Leave The Carbon In The Ground: An Open Letter
To Governments And Their Negotiators
By Bill McKibben, Nnimmo Bassey and Pablo Solón
30 November, 2012
To really address climate change UNFCCC-COP18 should decide to leave under the soil more than 2/3 of the fossil reserves
2012 saw the shocking melt of the Arctic, leading our greatest climatologist to declare a 'planetary emergency,' and it saw weather patterns wreck harvests around the world, raising food prices by 40% and causing family emergencies in poor households throughout the world.
That's what happens with 0.8ºC of global warming. If we are going to stop this situation from getting worse, an array of institutions have explained this year precisely what we need to do: leave most of the carbon we know about in the ground and stop looking for more.
"Now is the time to act for the future of humanity and Nature." (image: 350.org)
If we want a 50-50 chance of staying below two degrees, we have to leave 2/3 of the known reserves of coal and oil and gas underground; if we want an 80% chance, we have to leave 80% of those reserves untouched. That's not "environmentalist math" or some radical interpretation--that's from the report of the International Energy Agency last month.
It means that--without dramatic global action to change our path--the end of the climate story is already written. There is no room for doubt--absent remarkable action, these fossil fuels will burn, and the temperature will climb creating a chain reaction of climate related natural disasters.
Negotiators should cease their face-saving, their endless bracketing and last minute cooking of texts and concentrate entirely on figuring out how to live within the carbon budget scientists set. We can't emit more than 565 more gigatons of carbon before 2050, but at the current pace we'll blow past that level in 15 years. If we want to have a chance to stick to this budget by 2020 we can’t send to the atmosphere more than 200 gigatons.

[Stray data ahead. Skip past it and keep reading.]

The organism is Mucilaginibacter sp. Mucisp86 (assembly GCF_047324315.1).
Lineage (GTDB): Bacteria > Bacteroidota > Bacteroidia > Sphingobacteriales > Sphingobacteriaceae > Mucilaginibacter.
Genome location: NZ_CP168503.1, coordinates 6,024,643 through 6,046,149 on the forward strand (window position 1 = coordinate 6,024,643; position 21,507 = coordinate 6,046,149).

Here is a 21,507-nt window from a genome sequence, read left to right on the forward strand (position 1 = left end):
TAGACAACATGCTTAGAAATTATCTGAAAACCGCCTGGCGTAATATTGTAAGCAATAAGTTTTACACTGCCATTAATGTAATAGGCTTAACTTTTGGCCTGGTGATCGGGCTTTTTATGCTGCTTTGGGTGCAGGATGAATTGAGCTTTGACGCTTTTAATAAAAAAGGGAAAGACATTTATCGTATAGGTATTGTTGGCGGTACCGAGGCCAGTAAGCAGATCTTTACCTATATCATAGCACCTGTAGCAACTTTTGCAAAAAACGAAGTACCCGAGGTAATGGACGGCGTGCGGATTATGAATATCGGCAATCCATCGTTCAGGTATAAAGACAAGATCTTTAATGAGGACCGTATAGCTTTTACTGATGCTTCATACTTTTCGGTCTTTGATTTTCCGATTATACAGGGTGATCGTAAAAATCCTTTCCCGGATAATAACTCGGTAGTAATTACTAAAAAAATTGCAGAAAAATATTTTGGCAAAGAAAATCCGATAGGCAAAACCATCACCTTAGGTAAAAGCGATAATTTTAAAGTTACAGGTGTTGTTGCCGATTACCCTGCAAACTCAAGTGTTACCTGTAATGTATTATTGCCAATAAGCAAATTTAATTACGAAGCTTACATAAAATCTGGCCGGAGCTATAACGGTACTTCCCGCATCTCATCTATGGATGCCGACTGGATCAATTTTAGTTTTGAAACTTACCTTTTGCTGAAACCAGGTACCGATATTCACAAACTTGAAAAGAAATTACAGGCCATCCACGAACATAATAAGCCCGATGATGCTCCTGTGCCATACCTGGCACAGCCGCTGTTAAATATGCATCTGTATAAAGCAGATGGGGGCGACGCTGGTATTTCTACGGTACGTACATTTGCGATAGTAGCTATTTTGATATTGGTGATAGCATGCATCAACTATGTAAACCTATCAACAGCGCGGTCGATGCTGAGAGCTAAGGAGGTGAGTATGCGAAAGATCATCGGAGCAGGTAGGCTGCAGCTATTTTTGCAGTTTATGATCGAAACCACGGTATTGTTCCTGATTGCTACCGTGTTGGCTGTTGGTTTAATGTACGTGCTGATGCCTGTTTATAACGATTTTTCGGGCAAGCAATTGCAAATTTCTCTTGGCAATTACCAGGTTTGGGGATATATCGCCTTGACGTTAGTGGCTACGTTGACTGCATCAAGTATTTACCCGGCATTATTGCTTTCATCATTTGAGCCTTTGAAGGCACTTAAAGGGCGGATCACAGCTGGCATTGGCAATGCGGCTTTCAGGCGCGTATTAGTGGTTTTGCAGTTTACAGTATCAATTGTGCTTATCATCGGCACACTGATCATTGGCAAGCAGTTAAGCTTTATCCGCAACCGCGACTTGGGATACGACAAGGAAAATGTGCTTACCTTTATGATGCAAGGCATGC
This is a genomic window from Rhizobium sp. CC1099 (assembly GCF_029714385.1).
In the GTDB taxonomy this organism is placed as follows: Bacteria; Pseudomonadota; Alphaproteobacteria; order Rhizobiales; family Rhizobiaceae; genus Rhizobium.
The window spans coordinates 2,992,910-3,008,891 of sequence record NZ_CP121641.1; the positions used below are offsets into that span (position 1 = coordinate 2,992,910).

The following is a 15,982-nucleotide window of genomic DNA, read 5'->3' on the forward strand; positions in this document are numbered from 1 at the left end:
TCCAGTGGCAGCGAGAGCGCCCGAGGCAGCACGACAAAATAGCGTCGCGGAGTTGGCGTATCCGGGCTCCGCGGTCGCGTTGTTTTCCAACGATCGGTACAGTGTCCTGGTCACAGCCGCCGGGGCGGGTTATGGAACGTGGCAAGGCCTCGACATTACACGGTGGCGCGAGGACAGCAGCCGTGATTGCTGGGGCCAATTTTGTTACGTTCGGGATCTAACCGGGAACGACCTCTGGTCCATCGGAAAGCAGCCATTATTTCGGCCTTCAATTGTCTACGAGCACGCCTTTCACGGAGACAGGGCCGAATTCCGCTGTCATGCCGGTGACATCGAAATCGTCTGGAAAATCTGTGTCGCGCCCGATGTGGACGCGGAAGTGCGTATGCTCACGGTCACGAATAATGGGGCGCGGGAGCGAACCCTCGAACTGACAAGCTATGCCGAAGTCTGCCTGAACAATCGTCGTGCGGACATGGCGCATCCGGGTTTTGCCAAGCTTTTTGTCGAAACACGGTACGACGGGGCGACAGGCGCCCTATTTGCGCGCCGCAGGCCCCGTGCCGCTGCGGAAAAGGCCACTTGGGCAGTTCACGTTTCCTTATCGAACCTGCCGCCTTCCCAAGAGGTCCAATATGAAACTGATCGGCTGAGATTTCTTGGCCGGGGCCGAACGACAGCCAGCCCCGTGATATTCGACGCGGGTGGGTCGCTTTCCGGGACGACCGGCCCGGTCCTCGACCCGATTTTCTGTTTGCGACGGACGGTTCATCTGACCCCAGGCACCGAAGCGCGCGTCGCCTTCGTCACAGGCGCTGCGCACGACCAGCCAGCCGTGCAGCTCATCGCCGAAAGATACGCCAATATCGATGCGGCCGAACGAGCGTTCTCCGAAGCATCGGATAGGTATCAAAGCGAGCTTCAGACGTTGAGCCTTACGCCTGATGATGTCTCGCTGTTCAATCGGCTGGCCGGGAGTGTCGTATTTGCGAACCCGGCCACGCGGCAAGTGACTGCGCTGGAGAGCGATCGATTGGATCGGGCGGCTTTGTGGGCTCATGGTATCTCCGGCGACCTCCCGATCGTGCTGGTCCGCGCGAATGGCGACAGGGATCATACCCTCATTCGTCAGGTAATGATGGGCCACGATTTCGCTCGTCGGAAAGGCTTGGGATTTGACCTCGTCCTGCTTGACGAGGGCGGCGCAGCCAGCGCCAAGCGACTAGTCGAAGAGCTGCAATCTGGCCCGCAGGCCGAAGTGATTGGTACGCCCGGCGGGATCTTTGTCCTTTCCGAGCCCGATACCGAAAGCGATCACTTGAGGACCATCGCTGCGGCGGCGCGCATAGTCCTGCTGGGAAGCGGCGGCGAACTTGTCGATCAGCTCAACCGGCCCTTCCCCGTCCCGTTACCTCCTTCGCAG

Rich countries who have poured most of the carbon into the atmosphere (especially the planet's sole superpower) need to take the lead in emission reductions and the emerging economies have also to make commitments to reduce the exploitation of oil, coal and gas. The right to development should be understood as the obligation of the states to guarantee the basic needs of the population to enjoy a fulfilled and happy life, and not as a free ticket for a consumer and extractivist society that doesn’t take into account the limits of the planet and the wellbeing of all humans.
There's no longer time for diplomatic delays. Most of the negotiators in the Eighteenth Conference of the Parties of the UNFCCC (United Nations Framework Convention on Climate Change) know that these are the facts. Now is the time to act for the future of humanity and Nature.
Bill McKibben is Schumann Distinguished Scholar at Middlebury College and co-founder of 350.org. His most recent book is Eaarth: Making a Life on a Tough New Planet.
Nnimmo Bassey is executive director of Environmental Rights Action and coordinator of Oilwatch International.
Pablo Solón is the Executive Director of Focus on the Global South. He was the former Bolivian ambassador, under the Evo Morales government, to the United Nations. As ambassador to the UN, he became known as a tireless advocate for the rights of nature; he delivered the now famous speech explaining why Bolivia chose to “stand alone” by not signing the Cancun climate agreement in 2010. Before holding this post, he had been a social activist involved in indigenous movements, workers’ unions, student associations, human rights and cultural organizations in his native Bolivia. He is also extensively involved in the global justice movement.
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